FORT WORTH -- Chesapeake Energy filed condemnation papers Thursday on a 72-year-old woman who has been holding out against a planned natural gas pipeline beneath her front yard in the West Meadowbrook neighborhood.
Jerry Horton said Chesapeake hasn't done enough to look for other routes, and has refused to give up a right-of-way for the pipeline. The pipeline, which will connect two well sites along Interstate 30, would require easements beneath the front yards of 44 homes and vacant lots on Carter Avenue in East Fort Worth.
A Tarrant County court-at-law judge appointed three commissioners to hear the case and set the value of the 20-by-100 foot easement.
Horton said she has lined up a lawyer, but "I haven't made up my mind whether to go through with it."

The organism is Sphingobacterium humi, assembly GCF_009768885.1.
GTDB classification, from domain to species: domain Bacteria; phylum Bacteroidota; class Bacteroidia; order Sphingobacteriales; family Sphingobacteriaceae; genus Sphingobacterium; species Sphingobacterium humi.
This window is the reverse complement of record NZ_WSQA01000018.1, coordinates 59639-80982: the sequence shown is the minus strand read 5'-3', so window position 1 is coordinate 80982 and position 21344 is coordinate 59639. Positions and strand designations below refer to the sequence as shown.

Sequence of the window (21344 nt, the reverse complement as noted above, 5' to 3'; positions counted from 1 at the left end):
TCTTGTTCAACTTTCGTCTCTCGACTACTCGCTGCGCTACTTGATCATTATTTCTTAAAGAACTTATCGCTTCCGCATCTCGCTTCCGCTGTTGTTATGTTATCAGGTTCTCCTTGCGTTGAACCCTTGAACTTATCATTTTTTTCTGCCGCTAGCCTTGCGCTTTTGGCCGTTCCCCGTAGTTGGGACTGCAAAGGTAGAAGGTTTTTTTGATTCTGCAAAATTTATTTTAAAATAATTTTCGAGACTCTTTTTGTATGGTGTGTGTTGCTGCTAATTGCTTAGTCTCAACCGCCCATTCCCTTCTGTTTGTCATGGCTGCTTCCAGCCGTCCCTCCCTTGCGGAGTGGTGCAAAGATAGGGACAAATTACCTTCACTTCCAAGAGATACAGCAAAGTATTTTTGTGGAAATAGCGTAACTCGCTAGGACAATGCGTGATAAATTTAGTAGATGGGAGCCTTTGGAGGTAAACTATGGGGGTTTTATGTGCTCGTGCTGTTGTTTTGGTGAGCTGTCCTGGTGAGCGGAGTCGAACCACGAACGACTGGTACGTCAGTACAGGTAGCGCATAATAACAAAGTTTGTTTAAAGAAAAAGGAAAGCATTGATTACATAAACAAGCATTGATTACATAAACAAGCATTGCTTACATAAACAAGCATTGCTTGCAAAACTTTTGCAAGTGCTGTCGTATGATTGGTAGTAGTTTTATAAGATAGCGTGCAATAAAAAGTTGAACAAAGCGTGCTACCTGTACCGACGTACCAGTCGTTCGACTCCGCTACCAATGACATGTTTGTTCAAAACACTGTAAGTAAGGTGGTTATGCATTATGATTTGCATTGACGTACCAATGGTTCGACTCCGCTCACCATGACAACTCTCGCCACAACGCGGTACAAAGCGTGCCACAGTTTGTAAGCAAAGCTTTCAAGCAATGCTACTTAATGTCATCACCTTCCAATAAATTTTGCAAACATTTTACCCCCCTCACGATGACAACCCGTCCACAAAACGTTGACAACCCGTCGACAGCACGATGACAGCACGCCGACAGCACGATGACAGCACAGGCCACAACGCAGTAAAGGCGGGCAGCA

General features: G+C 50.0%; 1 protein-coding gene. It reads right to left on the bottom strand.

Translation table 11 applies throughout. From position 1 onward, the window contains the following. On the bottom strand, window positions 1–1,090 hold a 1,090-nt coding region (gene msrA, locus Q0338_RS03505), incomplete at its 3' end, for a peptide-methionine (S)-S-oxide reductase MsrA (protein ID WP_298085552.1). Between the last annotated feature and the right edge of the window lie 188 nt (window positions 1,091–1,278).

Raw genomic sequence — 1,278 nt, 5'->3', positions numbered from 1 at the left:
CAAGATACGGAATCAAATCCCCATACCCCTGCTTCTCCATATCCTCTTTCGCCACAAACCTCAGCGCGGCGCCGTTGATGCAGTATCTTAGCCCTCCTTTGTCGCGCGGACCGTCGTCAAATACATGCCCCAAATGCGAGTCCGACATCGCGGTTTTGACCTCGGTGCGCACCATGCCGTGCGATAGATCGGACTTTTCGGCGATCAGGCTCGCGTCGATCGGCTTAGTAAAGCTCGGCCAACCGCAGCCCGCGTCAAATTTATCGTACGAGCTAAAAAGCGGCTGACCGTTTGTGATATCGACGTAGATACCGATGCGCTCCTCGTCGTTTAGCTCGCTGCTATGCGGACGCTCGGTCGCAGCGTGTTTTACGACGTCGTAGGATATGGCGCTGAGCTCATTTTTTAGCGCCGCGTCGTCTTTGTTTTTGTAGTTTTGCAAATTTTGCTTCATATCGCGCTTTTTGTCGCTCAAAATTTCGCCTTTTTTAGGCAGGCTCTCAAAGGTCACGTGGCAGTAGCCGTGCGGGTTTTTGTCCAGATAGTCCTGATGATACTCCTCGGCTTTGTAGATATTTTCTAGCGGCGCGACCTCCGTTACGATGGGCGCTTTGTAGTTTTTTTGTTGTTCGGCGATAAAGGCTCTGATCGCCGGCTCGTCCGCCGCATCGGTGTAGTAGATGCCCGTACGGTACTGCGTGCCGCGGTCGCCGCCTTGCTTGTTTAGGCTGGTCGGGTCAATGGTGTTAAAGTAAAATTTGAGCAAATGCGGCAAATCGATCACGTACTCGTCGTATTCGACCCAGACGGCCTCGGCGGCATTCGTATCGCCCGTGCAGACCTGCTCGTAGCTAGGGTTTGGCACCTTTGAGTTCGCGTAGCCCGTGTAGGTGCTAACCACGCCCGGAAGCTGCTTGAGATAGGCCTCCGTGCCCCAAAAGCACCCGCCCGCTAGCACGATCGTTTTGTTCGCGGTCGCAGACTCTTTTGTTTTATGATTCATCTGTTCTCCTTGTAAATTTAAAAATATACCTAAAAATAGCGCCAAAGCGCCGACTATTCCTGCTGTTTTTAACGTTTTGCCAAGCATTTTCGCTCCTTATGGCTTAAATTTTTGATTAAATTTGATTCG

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At least one other neighbor has vowed to fight the pipeline in court.
A hearing in the case is set for Aug. 21 at the Tarrant County Bar Association headquarters on Calhoun Street.
In a condemnation case, the commissioners hear testimony only about the value of the land in question. If Horton is still not satisfied, she can appeal the decision to state district court. It's only at that level that she can raise other issues, such as whether Chesapeake did enough to look for other routes, or whether the company has a legal right to condemn land.
Under Texas law, Chesapeake's pipeline subsidiary, known as Texas Midstream Gas Services, can condemn land the same as any other utility company.
Chesapeake officials have previously said Carter Avenue is the best route for the pipeline, but the case has touched nerves across Fort Worth. A company spokesman said last week that Chesapeake has made numerous offers to Horton, and were offering $12,800 for the pipeline right-of-way, or more than $120 per linear foot.
City Councilwoman Kathleen Hicks has been working to find an alternate route for the pipeline, and two state representatives, Lon Burnam and Marc Veasey, turned out for a public meeting on the issue Wednesday night.